Guest Post by freelance writer Dorothea Helms
Helping people put into words what they want to say in public can be a fun and lucrative source of revenue for freelance writers. Ghostwriting speeches and/or remarks for businesspeople is like writing dialogue in fiction: you have to put yourself into the “voices” of your characters rather than write how you’d say things. Here are a few tips on how to approach speech writing for clients.
Before you write
- Know the main purpose of the speech. Is it to entertain? Inform? Educate? Inspire to action? This should affect everything you write for the job.
- Keep in mind the rhetoric (speaker-audience-message) triangle. The words you weave must be appropriate for all three.
- Know your speaker. Have a conversation with the person to discover their speaking style. Does your client speak with flowery words or in straightforward business talk? If you cannot meet in person, at least video call or chat over the phone.
- Know your client’s event participation and timing. Will they be giving a formal speech or adding some remarks to an agenda? Will your client be the emcee? How long should the presentation be? Most people speak at approximately 140 words per minute. If your client speaks slowly or quickly, adjust your word count accordingly. If your client is the emcee, you’ll need to add some occasional (DIRECTIONS) in caps and bracketed to indicate when introductions and other parts of the event occur.
- Know your client’s audience. Who will your client be addressing? The presentation must be appropriate for the audience.
THE SPEECH ITSELF:
There’s an old saying that is still valid in today’s professional presentation world: Tell ‘em what you’re going to tell ‘em; then tell ‘em; then tell ‘em what you told ‘em. This is a good rule of thumb for a formal speech. Regardless of any speech’s length or purpose, follow these tips for effectiveness.
- Research – be sure that any statistics or other information your client uses are accurate.
- Use powerful verbs – a good power verb will always be more effective than an adverb and a weak verb (think “crept” rather than “walked slowly”).
- Add humour only if appropriate – again, think of the audience. People can be easily offended. Audiences are diverse, and it’s wise to use a light hand with jokes or funny anecdotes.
- Add personal or other appropriate anecdotes – this can give a personal slant that connects the speaker to the audience. “I wonder if this has ever happened to you…”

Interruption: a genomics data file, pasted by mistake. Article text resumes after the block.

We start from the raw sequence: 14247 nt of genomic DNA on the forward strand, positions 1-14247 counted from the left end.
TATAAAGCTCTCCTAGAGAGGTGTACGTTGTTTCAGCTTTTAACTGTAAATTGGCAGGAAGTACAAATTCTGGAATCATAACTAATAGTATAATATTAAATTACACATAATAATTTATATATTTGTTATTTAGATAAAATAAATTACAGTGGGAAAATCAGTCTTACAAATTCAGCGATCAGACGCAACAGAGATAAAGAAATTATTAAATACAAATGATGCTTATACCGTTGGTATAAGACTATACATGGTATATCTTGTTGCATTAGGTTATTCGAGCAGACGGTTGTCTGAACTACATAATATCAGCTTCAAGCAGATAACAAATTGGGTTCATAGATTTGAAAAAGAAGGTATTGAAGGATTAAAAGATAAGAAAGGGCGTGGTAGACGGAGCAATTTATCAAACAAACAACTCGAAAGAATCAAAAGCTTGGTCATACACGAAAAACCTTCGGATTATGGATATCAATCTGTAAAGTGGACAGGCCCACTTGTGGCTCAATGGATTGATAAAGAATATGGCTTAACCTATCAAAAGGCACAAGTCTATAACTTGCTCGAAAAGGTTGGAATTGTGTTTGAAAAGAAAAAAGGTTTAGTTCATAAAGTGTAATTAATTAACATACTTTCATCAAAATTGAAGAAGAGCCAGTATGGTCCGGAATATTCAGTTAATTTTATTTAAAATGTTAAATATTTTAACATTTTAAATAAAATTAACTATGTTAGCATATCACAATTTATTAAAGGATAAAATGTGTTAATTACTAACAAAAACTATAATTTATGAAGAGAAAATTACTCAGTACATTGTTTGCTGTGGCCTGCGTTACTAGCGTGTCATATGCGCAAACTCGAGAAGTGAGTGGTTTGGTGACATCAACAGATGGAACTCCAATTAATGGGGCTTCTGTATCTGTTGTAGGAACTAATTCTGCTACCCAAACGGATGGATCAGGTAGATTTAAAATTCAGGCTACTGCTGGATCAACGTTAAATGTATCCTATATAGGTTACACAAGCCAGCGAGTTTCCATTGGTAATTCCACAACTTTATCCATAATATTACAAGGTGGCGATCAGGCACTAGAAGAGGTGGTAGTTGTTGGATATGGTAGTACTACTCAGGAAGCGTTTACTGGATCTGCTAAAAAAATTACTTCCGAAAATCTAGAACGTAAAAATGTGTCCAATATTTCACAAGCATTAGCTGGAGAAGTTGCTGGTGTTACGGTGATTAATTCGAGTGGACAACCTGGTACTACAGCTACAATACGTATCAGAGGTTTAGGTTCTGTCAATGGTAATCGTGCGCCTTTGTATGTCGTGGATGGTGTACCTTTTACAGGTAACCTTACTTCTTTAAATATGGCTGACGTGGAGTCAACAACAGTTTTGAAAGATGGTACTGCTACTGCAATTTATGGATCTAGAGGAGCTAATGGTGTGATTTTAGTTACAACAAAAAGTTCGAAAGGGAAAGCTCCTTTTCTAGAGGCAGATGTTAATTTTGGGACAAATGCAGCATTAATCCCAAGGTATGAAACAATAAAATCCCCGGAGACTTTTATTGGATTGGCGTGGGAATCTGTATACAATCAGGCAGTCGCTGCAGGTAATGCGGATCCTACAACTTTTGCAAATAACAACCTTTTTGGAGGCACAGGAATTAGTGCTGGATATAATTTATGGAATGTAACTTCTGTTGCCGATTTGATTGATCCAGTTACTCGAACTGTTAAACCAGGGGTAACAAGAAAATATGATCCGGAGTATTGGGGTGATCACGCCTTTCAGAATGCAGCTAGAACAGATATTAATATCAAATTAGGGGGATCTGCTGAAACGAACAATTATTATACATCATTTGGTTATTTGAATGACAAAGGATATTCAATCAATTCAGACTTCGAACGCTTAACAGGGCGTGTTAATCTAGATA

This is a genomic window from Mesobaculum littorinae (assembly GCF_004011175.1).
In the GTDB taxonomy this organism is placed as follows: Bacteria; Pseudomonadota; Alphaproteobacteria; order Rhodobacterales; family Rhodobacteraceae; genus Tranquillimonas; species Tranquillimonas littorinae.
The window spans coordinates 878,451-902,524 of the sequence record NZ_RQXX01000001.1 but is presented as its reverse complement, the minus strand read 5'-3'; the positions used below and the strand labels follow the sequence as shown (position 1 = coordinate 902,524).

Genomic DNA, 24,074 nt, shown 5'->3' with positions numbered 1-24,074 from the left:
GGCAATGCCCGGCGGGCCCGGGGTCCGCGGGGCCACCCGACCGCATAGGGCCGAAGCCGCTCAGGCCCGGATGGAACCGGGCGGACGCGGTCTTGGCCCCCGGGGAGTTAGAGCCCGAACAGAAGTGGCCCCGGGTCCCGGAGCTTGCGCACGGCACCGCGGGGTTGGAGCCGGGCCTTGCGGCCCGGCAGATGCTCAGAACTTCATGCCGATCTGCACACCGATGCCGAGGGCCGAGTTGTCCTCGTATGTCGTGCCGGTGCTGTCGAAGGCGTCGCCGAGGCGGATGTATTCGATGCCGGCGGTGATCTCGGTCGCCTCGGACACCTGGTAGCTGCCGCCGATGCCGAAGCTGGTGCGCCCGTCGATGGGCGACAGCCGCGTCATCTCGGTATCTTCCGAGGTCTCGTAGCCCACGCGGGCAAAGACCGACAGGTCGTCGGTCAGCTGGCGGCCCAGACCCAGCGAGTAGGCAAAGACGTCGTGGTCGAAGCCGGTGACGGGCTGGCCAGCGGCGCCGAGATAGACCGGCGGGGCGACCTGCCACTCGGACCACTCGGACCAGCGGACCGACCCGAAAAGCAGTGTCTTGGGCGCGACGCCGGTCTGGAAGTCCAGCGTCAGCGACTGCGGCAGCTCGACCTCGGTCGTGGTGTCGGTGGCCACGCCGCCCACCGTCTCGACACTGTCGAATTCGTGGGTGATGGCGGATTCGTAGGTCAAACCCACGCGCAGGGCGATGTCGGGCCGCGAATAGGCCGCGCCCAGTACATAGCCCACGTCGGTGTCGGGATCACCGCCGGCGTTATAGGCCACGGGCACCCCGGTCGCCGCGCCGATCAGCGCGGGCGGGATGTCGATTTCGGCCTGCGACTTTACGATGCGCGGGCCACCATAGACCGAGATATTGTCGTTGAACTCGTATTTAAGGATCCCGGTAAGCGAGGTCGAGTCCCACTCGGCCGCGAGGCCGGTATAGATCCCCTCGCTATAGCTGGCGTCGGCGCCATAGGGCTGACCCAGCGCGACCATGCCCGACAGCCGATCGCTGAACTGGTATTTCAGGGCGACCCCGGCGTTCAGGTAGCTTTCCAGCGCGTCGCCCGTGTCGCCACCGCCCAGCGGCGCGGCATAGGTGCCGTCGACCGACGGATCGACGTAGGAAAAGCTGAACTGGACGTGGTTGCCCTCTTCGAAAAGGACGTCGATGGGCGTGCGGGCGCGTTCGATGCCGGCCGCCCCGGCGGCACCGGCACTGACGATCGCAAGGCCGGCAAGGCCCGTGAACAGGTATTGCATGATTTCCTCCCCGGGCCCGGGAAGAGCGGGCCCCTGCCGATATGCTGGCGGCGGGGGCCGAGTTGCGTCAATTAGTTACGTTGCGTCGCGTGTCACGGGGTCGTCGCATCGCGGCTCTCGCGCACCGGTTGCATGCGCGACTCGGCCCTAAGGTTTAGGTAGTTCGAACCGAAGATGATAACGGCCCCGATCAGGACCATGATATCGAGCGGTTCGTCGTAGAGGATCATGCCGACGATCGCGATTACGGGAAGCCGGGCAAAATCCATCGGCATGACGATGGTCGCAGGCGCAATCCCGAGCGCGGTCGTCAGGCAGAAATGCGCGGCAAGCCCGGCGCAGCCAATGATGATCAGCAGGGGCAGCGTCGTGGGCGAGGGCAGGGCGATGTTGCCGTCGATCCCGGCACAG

- Simplify language and read your draft aloud – remember, writing for speaking is different from writing for reading. If you stumble over a sentence when reading out loud, rewrite that sentence.
- Stay in the active voice throughout – this will have much more impact on the audience.
- Avoid blanket sweeping statements – a statement that can’t possibly be true will turn off an audience. An example: “Everyone knows that …”
- Be positive – whenever appropriate, say what it is, not what it’s not – use the power of a positive voice. The subconscious processes only the positive, so when you say something like “real estate sales cannot get any worse,” you plant the seed that they can.
- Make the tone conversational – The audience should feel as though the speaker is communicating with them.
- Be ready to edit – Your client may love the speech as is; however, remain open to making changes if you are asked to. Often, a client looks at remarks differently once they are written down. That person might realize something should be added or removed. One of the speeches I wrote went through six drafts before being approved. The client was happy with the results and the fact that I didn’t take suggested changes personally. This point is appropriate for all business writing.
How to get speech writing assignments
- Your website
- Business cards
- Add speech writing to your Facebook, LinkedIn and other profiles.
- Advertise to local organizations, wedding planners, new businesses, etc.
- Corporate newsletters
- Trade journals
- Existing clients (this is a major source of speech writing jobs for me)
I have written speeches and remarks for all kinds of events from Bar Mitzvahs to condominium openings. You can too. My motto is: If you write well, you can write anything well.
From a college creative writing course to a freelance writer earning six-digit figures yearly, Dorothea Helms has come a long way, baby. Now semi-retired, she is still in demand for her writing/editing services, including ghostwriting speeches for business professionals. Her work has appeared in dozens of publications including Chatelaine, CBC.ca/Parenting, The Globe and Mail, Canadian Architecture & Design, LICHEN Arts & Letters Preview, Stitches the Journal of Medical Humour, and Homemakers, to name a few. Yes, four of those publications are no longer in existence, but Dorothea accepts no responsibility for their demise. Wherever Dorothea goes, humour follows.